Even as the English rain pours down outside, Dishoom is warm, lively, cozy.
Walking along the string light-covered alley that leads to the restaurant’s Shoreditch location, it is hard not to feel transported. Inside, comfortable seating and dim lights make for an intimate experience; on the covered and heated terrace, a garden-like atmosphere complete with couches and colourful textiles ignites the senses. Despite the fact that it is the middle of the workday, table after table—from a gang of young women, to a mother-son duo, to a man dining solo—wanders in for a bite. This place, evidently, is a destination.
Dishoom is an homage to the once-ubiquitous Irani cafes that used to dot the streets of Bombay. Run by Iranian immigrants, these cafes numbered in the hundreds in the 1960s; now less than 30 of them still stand. Launched in 2010 by brothers Amar and Adarsh Radia along with cousins Shamil and Kavi Thakrar , the restaurant now has six locations: five in London and one in Edinburgh. The owners often visit the few remaining Irani Bombay cafes to spend time with their owners, and the payoff of those interactions is felt throughout Dishoom; dining here is like spending time in your aunt’s perfectly eclectic living room.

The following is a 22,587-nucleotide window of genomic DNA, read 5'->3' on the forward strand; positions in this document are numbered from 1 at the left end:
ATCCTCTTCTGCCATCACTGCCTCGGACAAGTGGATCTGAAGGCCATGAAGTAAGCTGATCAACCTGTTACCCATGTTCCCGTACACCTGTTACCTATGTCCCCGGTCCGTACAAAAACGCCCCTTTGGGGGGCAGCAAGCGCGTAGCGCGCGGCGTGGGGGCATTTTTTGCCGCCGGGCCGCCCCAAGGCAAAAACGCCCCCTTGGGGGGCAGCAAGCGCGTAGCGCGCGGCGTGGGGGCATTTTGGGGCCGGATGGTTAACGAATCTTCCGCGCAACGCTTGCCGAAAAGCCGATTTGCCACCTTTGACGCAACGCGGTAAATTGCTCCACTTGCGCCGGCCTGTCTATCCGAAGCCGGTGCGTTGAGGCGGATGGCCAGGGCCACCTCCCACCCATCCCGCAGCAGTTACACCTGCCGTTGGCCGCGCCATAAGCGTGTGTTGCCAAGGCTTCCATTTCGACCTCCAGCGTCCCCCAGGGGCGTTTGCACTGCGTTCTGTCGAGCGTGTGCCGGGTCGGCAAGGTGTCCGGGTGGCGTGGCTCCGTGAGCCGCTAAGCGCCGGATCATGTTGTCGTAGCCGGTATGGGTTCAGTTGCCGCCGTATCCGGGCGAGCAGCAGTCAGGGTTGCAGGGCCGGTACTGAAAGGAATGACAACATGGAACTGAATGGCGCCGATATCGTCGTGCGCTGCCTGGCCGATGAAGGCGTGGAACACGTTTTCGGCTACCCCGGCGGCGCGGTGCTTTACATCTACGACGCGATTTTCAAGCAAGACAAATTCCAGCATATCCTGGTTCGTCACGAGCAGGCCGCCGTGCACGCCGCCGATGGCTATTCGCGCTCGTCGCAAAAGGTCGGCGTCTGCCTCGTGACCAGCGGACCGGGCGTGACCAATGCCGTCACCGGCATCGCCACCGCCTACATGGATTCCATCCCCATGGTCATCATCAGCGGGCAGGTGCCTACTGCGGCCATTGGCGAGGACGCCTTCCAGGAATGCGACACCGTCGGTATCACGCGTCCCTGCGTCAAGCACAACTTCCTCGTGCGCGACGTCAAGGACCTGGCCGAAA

Start by ordering a cup of perfectly creamy spiced chai—which is bottomless, by the way. Then perhaps indulge in some lamb samosas: Gujarati filo pastry filled with minced lamb, spices, and onion. The best thing to do here is share a few dishes, family-style, because it is hard not to want everything on the menu. The House Black Daal is a must-have, cooked for over 24 hours to give it an incredibly bright flavour profile. Order some house-made roti, griddled to order, to sop up the sauce. There are aromatic curries, kababs, and tikkas; try not to look at the tables around you or you’ll have an even harder time deciding what to get.
Ingredients are sourced with the highest standards; eggs are free-range, chicken and lamb are Halal and Red Tractor-certified, and animals are always humanely slaughtered. That care and attention is evident in every aspect of this place. There is something powerful here that a lot of restaurants don’t have: heart.
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